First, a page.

The Tennessee/Virginia Fellowship Against Racism and the East Tennessee Full Gospel Baptist Church Fellowship sponsors and organizes the yearly parade on the national holiday honoring Dr. King. Other organizations participating included Joshua Generation International, the United Religions Initiative, New Vision Youth and the South Central Kingsport Community Development Inc.

King was born in 1929 and would have turned 87 this month. The federal holiday is the third Monday in January and has been celebrated since 1986. King’s legacy was marked on Monday with special events held across the nation, from parades and church tributes to youth-led service projects.

After the parade, the annual Dr. Martin Luther King, Jr. Luncheon was held in the Riverview Community Room at the V.O. Dobbins, Sr. Complex:

Then, at one of the most solemn of all the events in the Tri-Cities commemorating Dr. King, candles were lit during a Candlelight Vigil in downtown Kingsport:


The celebrated day honoring Dr. King began on Monday morning, at the Dr. Martin Luther King, Jr. Day Breakfast, held in Morristown,TN.  The Guest Speaker was Dr. C. J. Mitchell, Force Master Chief of the Navy Reserve at the Pentagon in Washington, D.C.




Another popular event was held in Johnson City, TN.. it was the annual Dr. Martin Luther King, Jr. Dinner.  Guest Speaker was Rev. Alan Evans.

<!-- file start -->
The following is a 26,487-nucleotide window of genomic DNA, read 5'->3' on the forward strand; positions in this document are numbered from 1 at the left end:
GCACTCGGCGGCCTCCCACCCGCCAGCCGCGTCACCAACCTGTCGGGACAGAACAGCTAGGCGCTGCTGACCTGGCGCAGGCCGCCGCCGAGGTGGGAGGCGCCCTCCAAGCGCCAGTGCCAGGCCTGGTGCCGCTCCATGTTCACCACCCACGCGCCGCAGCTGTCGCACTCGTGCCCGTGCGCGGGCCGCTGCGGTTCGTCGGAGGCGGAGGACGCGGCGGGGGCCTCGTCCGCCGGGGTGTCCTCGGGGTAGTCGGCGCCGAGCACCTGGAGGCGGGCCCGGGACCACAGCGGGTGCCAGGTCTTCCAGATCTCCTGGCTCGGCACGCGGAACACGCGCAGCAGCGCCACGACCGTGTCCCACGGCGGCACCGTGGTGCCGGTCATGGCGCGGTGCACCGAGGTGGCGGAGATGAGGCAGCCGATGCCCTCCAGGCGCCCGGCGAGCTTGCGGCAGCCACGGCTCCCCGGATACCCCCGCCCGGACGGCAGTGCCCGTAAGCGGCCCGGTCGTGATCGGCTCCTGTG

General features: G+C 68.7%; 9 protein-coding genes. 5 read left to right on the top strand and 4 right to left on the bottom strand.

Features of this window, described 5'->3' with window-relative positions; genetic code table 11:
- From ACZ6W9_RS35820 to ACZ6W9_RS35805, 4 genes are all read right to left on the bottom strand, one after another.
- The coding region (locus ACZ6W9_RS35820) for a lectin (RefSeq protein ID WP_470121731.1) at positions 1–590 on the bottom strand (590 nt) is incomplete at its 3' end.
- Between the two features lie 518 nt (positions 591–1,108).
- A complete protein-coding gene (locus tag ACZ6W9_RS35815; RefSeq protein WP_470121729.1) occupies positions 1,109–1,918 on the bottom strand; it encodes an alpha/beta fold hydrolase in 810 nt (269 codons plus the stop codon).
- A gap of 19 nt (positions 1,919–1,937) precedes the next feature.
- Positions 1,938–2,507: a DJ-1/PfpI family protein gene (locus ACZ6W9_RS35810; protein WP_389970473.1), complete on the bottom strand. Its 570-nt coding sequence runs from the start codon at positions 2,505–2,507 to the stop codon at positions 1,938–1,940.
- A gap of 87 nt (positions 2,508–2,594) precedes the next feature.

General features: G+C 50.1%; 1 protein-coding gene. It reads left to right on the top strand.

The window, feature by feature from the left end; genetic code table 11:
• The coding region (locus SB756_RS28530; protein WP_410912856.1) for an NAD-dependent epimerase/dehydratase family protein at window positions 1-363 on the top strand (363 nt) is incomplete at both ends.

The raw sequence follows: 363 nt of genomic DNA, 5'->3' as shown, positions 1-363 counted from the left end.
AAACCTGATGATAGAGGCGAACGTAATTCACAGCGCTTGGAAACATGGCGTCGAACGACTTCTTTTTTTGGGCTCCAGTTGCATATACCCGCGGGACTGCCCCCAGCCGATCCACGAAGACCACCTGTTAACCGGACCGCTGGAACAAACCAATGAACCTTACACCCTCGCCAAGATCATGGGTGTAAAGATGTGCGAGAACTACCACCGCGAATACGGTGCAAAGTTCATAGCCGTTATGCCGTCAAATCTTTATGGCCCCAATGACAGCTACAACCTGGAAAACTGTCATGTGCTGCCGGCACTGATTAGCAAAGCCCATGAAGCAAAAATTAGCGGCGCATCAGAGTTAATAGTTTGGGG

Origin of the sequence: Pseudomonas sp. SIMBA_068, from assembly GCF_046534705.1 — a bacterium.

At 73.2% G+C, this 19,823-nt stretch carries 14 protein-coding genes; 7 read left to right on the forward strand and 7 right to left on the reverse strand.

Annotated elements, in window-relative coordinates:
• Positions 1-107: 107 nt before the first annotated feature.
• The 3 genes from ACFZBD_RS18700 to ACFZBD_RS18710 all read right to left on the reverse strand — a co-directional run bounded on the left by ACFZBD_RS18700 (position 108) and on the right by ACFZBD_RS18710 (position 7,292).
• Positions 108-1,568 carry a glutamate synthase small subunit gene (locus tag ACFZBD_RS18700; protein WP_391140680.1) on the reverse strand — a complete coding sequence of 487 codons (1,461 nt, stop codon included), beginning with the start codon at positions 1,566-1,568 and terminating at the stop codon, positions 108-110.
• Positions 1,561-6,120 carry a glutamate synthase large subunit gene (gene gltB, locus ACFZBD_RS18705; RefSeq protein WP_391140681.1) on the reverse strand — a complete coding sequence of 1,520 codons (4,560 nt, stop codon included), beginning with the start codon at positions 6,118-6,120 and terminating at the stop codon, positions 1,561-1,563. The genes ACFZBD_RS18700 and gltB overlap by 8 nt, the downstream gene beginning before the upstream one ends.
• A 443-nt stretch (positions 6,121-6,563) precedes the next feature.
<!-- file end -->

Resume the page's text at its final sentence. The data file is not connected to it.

Tuesday, January 19, 2016

Special Called Meeting of the Sons & Daughters of Douglass Alumni Board

The newly elected President (Wallace Ross, Jr.) asked me to send out this notice about a called meeting this Saturday, January 23, 2016

The meeting will be around 12:30 pm. We will have the meeting immediately following the Great Golden Gathering which will be held in the Douglass Room. 

The purpose of this called meeting is to see who will be attending the Kingsport Chamber of Commerce Dinner and Banquet.

Oh yes, we do have a table for the banquet. So, please pass the word about the called meeting.  

Douglas S. Releford

Black Lives Matter group joins in Kingsport parade



KINGSPORT — A movement that has gained prominence in the last year and a half found its way to the Kingsport parade celebrating the life of Dr. Martin Luther King Jr. on Monday, and the message was clear: Black lives matter.

The Tri-Cities Black Lives Matter movement marched in solidarity with those individuals participating in the MLK parade. The parade went down Center Street in downtown and ended at City Hall.

For those in BLM, the mes sage was about peace.

“The Black Lives Matter movement is about peace,” said Jacqui Sadlo, one of the organizers of the march. “Peace includes not having to worry about being unjustifi ably killed by a racist cop Peace includes not having to worry about institutionalized racism. Peace is not having to worry about children being in the school-to-prison pipeline or adults being the target of a mass incarceration movement to fund private prisons. Peace includes being able to live safely with equal rights in a country that supports diversity.”